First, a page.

Smart cities could improve our lives

Experimentation with smart cities has only recently commenced but it could be used to help fight crime, reduce the hassle of commuting, and improve the overall quality of life.

The city of Padova in northern Italy is probably best known as the setting for much of Shakespeare’s The Taming of the Shrew, its renowned university where Galileo Galilei lectured, and even being home to Italian football legend Alessandro Del Piero. But recently the Italian city has gained celebrity for a much more modern reason: it has been the location of a smart city experiment.

According to an academic paper published in Proceeding of IEEE (Institute of Electrical and Electronic Engineers) International Symposium on a World of Wireless, Mobile and Multimedia Networks 2014, “the concept of ‘Smart City’ consists of exploiting the modern Information and Communications Technologies (ICT) in operating public affairs.”

The experiment in Padova, carried out by the IEEE, used wireless nodes with different kinds of sensors, attached to streets light poles and, through a gateway unit, connected to the Internet to monitor the street lighting. The sensors were able to measure the carbon monoxide levels, air temperature and humidity, vibrations and noise among other factors. One node was equipped with a Benzene sensor to measure air quality.

Once collected, “the data are then analysed to detect anomalies and events that may occur in the monitored area, to profile the user’s behaviours, and to gain insight into the use of city resources, which may serve to optimize or create services for the community,” according to the IEEE report.

The results make for interesting reading and the information collected gives way to a variety of potential uses of the information. For example, a storm which brought an increase in humidity caused a traffic build up which led to an increase in air pollution, then a drop-off as traffic began to flow again. Another anomaly which appeared was a flickering public street light. Information such as this can be used to inform public administrators of similar problems immediately, rather than problems going unsolved for days, weeks or even months causing disruption to citizens.

Songdo in South Korea is a city which was purpose-built from the ground up to be a smart city. The city is situated on land reclaimed from the sea, 40 percent of which is open green area and still has space for 80,000 apartments and 500 million square feet of office space according to Forbes.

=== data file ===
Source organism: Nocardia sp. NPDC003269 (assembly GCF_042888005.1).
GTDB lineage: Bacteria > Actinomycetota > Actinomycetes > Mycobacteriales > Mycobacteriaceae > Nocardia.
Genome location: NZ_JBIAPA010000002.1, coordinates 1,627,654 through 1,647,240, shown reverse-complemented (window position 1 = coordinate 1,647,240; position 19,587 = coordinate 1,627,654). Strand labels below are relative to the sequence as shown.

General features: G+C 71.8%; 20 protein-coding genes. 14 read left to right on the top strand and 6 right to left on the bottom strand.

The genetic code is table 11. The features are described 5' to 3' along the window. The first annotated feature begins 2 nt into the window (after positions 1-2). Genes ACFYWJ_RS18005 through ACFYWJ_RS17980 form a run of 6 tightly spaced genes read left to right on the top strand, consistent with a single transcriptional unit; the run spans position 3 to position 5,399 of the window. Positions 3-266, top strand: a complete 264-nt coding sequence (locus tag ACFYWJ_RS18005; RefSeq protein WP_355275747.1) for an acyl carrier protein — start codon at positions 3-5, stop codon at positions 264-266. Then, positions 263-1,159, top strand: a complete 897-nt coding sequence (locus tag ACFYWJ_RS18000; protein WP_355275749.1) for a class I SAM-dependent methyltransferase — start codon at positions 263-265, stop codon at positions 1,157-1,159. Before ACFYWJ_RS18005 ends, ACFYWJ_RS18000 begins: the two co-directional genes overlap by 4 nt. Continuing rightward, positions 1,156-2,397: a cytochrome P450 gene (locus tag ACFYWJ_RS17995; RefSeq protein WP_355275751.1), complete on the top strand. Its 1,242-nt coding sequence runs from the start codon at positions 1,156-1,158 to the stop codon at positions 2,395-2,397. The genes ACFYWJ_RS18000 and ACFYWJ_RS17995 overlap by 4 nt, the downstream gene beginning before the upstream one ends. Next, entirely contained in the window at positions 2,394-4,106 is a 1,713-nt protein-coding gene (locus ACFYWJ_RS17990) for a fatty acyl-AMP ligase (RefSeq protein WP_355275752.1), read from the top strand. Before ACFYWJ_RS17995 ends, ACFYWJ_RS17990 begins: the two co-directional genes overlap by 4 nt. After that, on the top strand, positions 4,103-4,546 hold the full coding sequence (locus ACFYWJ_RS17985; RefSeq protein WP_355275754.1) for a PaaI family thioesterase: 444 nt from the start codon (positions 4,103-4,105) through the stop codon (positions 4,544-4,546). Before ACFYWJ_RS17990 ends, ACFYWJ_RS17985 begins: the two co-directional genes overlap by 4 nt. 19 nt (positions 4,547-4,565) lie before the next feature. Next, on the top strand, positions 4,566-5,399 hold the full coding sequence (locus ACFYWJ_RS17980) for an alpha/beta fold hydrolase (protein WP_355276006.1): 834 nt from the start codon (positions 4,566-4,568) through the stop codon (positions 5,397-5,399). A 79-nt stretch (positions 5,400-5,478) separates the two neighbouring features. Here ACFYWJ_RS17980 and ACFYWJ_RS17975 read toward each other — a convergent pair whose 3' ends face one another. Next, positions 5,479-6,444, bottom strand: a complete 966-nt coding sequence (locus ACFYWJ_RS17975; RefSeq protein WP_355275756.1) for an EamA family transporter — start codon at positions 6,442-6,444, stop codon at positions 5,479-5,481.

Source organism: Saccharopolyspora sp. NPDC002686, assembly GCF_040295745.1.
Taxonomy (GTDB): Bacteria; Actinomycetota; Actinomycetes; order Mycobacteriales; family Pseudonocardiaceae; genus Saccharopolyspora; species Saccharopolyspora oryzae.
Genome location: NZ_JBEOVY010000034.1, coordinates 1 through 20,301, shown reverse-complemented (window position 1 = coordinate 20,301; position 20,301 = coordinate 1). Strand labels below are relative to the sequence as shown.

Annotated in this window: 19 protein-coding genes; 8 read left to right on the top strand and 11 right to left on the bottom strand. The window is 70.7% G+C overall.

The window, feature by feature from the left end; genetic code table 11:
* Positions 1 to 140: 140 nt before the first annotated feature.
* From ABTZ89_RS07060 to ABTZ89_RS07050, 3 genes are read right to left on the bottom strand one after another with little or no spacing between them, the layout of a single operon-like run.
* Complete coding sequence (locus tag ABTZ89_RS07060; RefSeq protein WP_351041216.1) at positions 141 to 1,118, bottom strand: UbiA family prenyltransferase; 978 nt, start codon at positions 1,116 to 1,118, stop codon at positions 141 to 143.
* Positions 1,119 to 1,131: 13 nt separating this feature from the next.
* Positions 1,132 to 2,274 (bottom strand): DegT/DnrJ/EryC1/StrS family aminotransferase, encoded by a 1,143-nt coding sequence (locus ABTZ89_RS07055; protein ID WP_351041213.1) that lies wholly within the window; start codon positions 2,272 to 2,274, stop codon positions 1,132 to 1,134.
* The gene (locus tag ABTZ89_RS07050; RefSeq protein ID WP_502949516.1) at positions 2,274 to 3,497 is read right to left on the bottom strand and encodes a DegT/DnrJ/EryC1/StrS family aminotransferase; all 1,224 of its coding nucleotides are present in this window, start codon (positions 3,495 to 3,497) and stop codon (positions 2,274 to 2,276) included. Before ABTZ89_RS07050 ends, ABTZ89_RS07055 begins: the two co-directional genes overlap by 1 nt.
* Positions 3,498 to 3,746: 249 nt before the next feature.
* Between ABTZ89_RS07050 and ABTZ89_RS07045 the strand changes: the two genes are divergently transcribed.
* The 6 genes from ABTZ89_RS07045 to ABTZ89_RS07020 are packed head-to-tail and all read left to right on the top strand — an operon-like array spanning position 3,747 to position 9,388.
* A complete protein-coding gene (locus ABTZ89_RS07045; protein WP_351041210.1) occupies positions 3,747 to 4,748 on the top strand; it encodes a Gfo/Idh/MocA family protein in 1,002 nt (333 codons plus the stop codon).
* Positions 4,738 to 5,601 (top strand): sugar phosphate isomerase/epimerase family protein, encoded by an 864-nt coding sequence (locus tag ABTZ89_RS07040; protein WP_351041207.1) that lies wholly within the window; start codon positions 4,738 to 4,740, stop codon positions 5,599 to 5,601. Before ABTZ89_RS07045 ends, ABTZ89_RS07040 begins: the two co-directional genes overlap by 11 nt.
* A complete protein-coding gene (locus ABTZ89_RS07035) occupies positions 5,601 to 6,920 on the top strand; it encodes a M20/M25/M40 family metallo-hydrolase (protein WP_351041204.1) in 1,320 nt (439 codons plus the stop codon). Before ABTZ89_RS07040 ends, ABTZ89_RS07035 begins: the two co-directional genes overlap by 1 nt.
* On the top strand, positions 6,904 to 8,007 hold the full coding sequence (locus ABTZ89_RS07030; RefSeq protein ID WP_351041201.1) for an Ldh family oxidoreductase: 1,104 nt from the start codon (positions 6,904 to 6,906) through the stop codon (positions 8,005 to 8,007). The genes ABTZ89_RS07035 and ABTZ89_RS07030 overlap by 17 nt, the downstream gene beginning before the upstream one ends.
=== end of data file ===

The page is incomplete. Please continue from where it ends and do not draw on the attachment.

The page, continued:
With more than 80 percent of the population of North America living in urban areas, cities there have also trialled smart city techniques in attempts to improve the quality of life and the services provided to citizens. In parts of Brooklyn and the Bronx in New York, and Camden in New Jersey, gunshot detecting sensors were installed in an attempt to deal with gun crime according to Business Insider.

In Europe, the highest levels of government have seen the need to invest in smart city technology, the European Commission have allocated €365 million to the development of smart cities within the European Union with cities in Denmark, France and the United Kingdom all running smart city experiments in recent years according to Business Insider.

With a recent report from Cisco that the population of cities is set to rise by 70 percent to 6.3 billion by 2050 the need for public administrations to run their cities as efficiently and economically viably as possible has never been more important and so there is serious potential for smart city technology to play a massive role in helping them achieve this.

With Johnathan Reichental (CIO, City of Palo Alto), Karl-Filip Coenegrachts (CSO, City of Gent), Shobhit Shukla (Co-Founder and Chief Revenue Officer, Near) and Gary Atkinson (CEO, Enlight) among others set to speak at DTS 2017 it appears that smart cities is a topic which will become more popular as a topic of conversation both in the tech community and wider society in the near future.

DTS tickets are available now. Click here to secure yours.

Matthew Colfer


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